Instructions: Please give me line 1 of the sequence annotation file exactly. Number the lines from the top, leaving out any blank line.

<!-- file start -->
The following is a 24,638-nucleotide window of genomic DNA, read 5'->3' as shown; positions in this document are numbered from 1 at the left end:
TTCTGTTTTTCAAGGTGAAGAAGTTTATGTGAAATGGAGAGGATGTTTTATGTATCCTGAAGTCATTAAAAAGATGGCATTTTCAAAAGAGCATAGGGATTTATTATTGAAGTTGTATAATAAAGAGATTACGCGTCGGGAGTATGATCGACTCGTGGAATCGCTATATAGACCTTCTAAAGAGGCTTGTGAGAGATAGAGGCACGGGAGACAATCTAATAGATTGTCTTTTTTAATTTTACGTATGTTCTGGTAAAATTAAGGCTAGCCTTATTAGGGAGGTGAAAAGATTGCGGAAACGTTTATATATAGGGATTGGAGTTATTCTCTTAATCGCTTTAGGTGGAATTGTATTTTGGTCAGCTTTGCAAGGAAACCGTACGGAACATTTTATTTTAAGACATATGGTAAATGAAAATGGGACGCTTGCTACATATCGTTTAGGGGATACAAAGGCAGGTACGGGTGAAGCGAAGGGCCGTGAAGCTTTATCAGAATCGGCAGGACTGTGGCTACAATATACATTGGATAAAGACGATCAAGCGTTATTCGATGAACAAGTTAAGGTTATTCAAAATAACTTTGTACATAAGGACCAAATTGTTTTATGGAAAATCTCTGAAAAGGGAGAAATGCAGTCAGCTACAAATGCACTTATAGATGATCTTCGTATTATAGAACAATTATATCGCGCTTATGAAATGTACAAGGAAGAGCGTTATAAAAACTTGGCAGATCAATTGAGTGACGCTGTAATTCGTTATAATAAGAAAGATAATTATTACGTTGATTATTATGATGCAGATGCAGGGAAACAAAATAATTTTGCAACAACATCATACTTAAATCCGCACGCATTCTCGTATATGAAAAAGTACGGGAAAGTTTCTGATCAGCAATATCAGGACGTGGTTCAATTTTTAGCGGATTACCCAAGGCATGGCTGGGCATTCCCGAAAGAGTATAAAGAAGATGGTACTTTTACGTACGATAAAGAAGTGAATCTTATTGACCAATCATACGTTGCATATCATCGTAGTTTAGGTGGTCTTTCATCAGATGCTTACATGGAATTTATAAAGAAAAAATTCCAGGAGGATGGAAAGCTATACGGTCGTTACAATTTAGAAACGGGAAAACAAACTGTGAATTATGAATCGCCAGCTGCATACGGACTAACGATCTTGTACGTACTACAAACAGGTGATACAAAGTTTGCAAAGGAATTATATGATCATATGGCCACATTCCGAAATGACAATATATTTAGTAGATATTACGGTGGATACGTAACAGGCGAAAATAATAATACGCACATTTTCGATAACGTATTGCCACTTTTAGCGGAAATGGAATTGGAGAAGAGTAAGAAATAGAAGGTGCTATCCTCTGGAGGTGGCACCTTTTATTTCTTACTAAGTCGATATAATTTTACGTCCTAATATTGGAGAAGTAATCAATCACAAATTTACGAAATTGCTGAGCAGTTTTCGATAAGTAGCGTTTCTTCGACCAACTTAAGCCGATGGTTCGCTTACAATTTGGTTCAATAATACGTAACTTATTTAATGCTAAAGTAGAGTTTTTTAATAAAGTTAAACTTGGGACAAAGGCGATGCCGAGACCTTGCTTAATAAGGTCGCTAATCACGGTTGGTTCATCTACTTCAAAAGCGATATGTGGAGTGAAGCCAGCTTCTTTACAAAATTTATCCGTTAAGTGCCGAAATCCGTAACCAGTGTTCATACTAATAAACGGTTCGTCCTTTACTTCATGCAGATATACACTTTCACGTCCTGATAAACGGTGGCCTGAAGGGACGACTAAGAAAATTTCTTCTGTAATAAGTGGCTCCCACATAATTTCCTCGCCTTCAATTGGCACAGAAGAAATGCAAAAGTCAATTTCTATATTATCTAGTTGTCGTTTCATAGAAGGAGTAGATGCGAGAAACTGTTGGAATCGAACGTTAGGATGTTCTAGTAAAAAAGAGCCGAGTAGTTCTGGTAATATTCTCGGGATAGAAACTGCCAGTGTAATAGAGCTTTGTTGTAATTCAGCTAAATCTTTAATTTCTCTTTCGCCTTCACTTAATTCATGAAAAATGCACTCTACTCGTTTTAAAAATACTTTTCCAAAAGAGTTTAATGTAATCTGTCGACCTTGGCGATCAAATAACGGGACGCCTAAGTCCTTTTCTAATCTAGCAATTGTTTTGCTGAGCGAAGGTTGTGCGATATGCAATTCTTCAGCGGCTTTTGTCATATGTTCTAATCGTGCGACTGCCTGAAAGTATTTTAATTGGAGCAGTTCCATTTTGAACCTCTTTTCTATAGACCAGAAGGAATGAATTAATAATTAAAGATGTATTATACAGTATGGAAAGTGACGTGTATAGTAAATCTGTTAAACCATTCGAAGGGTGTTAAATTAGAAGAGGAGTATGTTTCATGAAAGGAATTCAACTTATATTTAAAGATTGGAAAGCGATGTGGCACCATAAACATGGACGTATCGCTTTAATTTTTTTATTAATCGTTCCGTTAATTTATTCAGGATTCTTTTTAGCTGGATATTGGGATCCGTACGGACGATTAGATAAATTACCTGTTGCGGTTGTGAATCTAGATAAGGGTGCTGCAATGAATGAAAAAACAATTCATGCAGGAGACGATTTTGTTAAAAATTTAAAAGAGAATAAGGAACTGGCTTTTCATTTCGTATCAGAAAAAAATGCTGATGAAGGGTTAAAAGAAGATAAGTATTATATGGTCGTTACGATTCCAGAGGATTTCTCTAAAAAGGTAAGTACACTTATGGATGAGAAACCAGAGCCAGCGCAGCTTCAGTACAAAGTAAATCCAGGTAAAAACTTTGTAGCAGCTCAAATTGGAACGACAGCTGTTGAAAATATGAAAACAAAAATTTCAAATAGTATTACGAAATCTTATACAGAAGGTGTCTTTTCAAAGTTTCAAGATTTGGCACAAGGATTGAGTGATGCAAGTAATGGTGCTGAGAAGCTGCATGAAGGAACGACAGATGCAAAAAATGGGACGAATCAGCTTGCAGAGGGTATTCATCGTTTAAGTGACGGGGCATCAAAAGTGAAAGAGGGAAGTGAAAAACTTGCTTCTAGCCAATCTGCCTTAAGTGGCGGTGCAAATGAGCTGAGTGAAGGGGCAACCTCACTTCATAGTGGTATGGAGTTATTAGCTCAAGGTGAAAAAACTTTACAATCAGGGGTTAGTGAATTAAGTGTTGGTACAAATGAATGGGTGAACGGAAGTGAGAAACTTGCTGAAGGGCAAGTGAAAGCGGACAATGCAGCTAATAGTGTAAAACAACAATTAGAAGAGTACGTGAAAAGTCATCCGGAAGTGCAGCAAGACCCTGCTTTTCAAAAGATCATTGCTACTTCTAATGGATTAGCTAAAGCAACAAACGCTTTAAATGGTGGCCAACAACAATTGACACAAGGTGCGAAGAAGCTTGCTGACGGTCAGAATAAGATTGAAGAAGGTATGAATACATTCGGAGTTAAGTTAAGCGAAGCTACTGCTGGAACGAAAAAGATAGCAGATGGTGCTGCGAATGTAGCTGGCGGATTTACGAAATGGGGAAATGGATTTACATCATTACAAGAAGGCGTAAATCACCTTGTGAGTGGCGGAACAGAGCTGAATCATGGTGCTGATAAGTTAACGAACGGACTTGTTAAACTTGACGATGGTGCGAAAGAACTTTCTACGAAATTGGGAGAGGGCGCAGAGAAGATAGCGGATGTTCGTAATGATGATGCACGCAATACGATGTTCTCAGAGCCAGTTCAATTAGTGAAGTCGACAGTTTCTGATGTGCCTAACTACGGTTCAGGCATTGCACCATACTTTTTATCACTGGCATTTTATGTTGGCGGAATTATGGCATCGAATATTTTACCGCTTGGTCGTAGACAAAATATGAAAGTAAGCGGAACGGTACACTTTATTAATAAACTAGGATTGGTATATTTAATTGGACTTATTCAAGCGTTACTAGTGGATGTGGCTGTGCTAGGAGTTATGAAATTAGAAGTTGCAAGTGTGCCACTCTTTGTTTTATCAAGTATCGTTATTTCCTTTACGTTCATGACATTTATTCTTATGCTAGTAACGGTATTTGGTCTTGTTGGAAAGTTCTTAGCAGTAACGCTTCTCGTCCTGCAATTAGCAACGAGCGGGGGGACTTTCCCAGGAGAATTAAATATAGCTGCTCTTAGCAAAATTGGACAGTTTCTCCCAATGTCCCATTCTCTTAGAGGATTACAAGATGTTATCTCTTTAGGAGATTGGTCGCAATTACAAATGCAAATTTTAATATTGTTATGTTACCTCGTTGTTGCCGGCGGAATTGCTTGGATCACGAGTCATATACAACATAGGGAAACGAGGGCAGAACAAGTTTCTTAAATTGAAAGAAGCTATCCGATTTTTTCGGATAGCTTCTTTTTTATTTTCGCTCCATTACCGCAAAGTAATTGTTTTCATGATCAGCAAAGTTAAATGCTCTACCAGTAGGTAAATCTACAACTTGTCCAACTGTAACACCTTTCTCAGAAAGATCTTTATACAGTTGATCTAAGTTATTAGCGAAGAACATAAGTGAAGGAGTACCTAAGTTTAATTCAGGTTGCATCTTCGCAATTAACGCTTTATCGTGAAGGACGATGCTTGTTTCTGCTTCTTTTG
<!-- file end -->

The following is a 24,638-nucleotide window of genomic DNA, read 5'->3' as shown; positions in this document are numbered from 1 at the left end: